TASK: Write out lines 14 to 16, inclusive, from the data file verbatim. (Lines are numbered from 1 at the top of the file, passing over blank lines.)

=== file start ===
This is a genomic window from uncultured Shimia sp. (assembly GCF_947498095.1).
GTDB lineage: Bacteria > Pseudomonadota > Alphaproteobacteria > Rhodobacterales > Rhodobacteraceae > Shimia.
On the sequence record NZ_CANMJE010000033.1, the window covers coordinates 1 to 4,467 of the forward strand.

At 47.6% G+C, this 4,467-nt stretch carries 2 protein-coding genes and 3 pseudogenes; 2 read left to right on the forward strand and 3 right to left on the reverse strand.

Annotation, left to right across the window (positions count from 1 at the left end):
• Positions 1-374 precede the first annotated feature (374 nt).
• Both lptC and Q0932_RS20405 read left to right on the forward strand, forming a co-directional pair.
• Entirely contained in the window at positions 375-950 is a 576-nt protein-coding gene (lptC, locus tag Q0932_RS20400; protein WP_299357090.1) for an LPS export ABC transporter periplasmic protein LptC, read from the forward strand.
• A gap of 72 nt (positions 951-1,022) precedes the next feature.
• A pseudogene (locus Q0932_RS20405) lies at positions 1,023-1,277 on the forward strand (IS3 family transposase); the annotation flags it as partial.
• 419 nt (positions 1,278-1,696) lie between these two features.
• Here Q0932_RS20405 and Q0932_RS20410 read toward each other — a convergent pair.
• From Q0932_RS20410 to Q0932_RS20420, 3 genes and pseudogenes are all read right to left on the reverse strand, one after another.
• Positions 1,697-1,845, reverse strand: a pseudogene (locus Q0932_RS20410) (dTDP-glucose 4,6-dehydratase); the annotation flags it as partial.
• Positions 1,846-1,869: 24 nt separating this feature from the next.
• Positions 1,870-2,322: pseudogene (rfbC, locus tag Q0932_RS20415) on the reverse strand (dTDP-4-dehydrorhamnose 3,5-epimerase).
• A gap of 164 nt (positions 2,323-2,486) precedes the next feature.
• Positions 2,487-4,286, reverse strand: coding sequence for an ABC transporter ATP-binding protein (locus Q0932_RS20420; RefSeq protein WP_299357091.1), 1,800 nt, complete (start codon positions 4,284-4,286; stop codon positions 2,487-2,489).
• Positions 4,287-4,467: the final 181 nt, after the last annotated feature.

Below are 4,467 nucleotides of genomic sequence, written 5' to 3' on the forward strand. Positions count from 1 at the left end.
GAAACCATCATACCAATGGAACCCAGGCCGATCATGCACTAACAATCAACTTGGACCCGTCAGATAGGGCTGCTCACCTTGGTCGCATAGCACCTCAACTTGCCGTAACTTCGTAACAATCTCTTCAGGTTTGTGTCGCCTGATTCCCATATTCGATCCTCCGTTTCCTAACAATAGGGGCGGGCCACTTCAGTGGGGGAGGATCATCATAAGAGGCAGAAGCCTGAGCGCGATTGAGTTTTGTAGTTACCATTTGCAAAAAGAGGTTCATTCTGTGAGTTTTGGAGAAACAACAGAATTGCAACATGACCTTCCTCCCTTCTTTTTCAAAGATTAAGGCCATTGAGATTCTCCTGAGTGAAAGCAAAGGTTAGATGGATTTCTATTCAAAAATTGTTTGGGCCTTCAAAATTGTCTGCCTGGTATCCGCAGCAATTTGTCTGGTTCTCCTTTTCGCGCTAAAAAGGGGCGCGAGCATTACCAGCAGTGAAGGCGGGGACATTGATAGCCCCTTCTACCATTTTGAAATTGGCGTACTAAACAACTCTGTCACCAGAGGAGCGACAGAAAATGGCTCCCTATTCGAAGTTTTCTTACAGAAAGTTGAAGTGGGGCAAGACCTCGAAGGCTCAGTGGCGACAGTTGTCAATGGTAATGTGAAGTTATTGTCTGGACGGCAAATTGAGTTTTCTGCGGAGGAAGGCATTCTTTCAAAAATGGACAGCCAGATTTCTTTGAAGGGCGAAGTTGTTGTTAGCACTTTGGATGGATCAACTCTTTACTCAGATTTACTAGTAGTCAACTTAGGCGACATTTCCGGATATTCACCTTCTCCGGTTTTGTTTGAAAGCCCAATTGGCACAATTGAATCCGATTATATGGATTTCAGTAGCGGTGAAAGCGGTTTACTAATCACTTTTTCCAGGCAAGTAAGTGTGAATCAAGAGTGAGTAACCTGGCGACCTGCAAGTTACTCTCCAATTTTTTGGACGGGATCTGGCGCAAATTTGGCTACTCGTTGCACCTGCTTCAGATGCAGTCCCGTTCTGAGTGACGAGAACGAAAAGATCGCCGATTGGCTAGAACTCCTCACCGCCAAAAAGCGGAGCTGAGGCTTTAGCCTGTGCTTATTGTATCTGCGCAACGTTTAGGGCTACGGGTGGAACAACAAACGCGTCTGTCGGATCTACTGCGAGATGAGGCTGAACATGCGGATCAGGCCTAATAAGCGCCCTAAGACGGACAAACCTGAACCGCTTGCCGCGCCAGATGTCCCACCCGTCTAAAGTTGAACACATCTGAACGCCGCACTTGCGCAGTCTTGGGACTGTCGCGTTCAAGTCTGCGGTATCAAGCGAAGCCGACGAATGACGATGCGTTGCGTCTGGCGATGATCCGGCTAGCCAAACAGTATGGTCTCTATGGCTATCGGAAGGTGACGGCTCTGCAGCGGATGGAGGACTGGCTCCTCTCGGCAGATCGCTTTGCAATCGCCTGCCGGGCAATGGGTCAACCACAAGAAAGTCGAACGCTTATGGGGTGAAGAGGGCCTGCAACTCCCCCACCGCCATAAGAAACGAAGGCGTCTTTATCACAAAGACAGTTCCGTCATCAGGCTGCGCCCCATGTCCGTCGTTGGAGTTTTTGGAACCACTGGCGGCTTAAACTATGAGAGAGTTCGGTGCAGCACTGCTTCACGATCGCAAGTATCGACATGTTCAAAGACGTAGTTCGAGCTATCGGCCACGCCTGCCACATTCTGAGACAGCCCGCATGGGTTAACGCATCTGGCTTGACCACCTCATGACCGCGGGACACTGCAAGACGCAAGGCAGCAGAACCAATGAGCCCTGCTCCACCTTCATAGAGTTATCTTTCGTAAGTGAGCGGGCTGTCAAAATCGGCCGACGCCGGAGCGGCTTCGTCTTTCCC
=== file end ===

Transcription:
• Positions 1,697-1,845, reverse strand: a pseudogene (locus Q0932_RS20410) (dTDP-glucose 4,6-dehydratase); the annotation flags it as partial.
• Positions 1,846-1,869: 24 nt separating this feature from the next.
• Positions 1,870-2,322: pseudogene (rfbC, locus tag Q0932_RS20415) on the reverse strand (dTDP-4-dehydrorhamnose 3,5-epimerase).